This account of the qualities and qualifications of the true judge is summarized by Hume as follows:
When the critic has no delicacy, he judges without any distinction, and is only affected by the grosser and more palpable qualities of the object: the finer touches pass unnoticed and disregarded. Where he is not aided by practice, his verdict is attended with confusion and hesitancy. Where no comparison has been employed, the most frivolous beauties, such as rather merit the name of defects, are the objects of his admiration. Where he lies under the influence of prejudice, all his natural sentiments are perverted. Where good sense is wanting, he is not qualified to discern the beauties of design and reasoning, which are the highest and most excellent.
Hume is certain the majority of people suffer from one or other of these defects and that, therefore, true judges of the fine arts are “rare” characters.
Some commentators, however, have understood Hume’s true judges to be ideal spectators, and therefore, so rare as to be nonexistent. James Shelly, for example, argues that: [I]f Hume were to allow that true judges are real people, he would place himself in the embarrassing position of denying empirical fact, namely, that there are no real critics who can never be wrong, and that there is no group of such critics who usually, if not nearly always, agree in their judgements.
Shelly is certainly right that Hume is hinting at an ideal spectator theory when he describes the true judges, but by taking that to be Hume’s final position, he mistakenly supposes Hume to have failed in his endeavor to provide a workable standard of taste. Shelly’s mistake is to confuse what is in fact evidence against a workable ideal spectator theory with an argument for such a theory.
To see why this is so we need only spell out the implications of Hume’s description of true judges. If these “rare” characters really do exist, we should expect them to arrive at the same conclusions about the merits of a work of art. The problem is that those who are most readily able to demonstrate their superior critical insight do not always agree, and when they do it is often for different reasons. From this is follows either that true judges are ideal or that those acknowledged to be true judges are capable of faulty or limited judgment on some occasions. If one takes true judges to be ideal rather than real, then the search for a standard of taste of any use in resolving disputes is thwarted. Since it is just such a standard that Hume seeks, he takes the other path and concludes that the judgment of one acknowledged true judge provides neither a reliable nor a practical (in the sense of dispute-resolving) standard of taste. However, if a group of those acknowledged to possess the qualities of a true judge were to agree in their judgment upon a work, that agreement would provide some kind of standard of taste. Hume makes this point when he writes that the “joint verdict” of those possessing the rare and admirable character of true judges “is the true standard of taste and beauty.”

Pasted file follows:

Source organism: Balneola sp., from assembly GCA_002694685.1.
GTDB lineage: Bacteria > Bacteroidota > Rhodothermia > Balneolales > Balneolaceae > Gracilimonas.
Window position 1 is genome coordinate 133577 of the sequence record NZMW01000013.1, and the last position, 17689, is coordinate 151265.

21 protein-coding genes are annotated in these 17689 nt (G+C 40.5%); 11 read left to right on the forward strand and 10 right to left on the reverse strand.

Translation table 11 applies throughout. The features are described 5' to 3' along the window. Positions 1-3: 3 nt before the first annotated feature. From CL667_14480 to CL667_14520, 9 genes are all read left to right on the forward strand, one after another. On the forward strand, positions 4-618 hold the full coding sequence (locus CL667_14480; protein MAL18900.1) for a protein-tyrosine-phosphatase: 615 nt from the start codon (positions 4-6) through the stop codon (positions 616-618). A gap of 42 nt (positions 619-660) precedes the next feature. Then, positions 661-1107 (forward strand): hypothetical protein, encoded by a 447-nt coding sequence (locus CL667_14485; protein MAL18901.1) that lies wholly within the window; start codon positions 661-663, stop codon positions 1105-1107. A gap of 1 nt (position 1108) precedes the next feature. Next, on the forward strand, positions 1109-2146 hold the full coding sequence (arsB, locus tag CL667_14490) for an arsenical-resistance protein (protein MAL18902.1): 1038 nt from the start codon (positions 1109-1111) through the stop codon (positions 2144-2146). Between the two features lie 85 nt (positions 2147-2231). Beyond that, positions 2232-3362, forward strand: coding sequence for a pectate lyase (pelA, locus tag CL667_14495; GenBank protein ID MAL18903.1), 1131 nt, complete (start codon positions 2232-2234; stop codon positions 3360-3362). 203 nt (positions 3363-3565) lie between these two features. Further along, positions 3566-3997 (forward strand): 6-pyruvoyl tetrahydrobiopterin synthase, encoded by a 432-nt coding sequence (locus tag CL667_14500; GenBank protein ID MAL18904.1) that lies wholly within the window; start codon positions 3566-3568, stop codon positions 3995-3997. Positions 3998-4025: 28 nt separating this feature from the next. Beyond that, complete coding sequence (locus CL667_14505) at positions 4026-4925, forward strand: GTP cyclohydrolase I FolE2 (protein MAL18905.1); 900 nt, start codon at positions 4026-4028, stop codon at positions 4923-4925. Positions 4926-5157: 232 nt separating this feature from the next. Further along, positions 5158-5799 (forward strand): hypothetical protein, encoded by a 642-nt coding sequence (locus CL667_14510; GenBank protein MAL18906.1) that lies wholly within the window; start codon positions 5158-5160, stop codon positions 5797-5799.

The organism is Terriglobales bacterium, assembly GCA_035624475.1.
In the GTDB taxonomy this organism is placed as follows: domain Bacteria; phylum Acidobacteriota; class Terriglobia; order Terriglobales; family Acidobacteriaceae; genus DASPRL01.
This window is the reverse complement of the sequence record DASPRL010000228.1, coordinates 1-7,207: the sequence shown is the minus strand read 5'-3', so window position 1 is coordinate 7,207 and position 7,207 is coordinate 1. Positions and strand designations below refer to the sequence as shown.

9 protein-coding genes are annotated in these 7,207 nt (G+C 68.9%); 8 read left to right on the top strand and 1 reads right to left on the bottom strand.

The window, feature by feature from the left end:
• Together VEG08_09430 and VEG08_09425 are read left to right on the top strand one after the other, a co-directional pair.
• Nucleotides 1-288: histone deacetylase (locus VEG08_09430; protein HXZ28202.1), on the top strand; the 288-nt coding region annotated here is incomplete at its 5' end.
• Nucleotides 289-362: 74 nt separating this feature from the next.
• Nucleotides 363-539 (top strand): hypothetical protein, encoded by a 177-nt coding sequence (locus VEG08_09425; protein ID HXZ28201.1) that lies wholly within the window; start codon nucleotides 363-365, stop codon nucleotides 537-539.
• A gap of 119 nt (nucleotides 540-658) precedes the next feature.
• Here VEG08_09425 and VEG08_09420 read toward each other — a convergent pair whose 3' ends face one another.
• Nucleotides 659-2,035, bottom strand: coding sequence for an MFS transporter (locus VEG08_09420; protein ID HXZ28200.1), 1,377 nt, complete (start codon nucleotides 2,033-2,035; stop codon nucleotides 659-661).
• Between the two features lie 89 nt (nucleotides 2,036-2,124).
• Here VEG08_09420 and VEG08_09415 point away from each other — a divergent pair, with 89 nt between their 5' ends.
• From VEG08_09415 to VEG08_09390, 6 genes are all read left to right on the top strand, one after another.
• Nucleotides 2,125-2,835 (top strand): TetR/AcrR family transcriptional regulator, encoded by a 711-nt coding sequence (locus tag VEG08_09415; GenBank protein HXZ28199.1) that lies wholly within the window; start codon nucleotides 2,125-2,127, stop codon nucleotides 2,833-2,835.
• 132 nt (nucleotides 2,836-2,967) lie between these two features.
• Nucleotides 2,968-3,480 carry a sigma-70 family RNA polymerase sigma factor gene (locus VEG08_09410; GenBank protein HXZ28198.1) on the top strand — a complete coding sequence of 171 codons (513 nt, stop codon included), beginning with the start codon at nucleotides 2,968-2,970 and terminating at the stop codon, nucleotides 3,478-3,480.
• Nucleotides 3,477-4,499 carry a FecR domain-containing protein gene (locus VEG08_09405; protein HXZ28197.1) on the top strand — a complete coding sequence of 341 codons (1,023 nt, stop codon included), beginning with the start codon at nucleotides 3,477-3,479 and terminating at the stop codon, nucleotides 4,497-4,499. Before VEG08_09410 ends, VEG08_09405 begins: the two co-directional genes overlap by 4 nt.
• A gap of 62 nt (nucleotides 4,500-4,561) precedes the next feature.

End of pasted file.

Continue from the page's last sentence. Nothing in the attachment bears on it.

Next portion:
What of Shelly’s point that real critics agree very infrequently? How much agreement there is between noted critics obviously depends on the question they are addressing. If we recall how Hume characterizes the common-sense view he is trying to support, we can see Shelly’s point is off the mark. Common sense tells us that not all critical judgements are on the same level-that is, there is better and worse (if not right and wrong) taste. This intuition manifests itself in our dismissal of some judgments as absurd and ridiculous Hume’s example, again, is the judgment that Ogilby is as good as Milton. I would assert, against Shelly, that most of those admired as superior critics would agree on many such critical judgments. They do not always agree but that does not undermine the power of whatever agreement is possible to serve as a sort of standard of taste.
Wherever we might find such agreement, we cannot expect it to function as a standard of taste capable of reconciling deviant sentiments. For example, if I am so unlucky as to find Hamlet a boring play, then the fact that everyone acknowledged to be a true judge thinks otherwise and would dismiss my judgment as absurd and ridiculous will not by itself bring my evaluation of the play into line with prevailing qualified critical opinion. Nevertheless, Hume makes it clear that the person who can demonstrate that he has the qualities and qualifications of the superior critic will always have their judgment treated with respect and approbation. Such critics may not be able to reconcile differing responses to a work, but they may convince some of the soundness of their judgments in virtue of their reputation for critical insight and experience. It is unlikely, for example, that the evaluative judgments of Sancho’s kinsmen on the quality of wine were not so lightly dismissed after the incident with the hogshead. Consequently, even if true judges cannot reconcile tastes, their decision provides a standard which can perform the more modest task of “confirming” or “condemning” a particular sentiment. This assumes, however, that superior critics will always be recognized as such. A serious problem for the decision standard arises here. For the sceptic can merely modify his argument from the question of how to distinguish between right and wrong sentiment, to the question of how to distinguish between true and false judges. Indeed, Hume draws attention to just this problem with the joint verdict standard: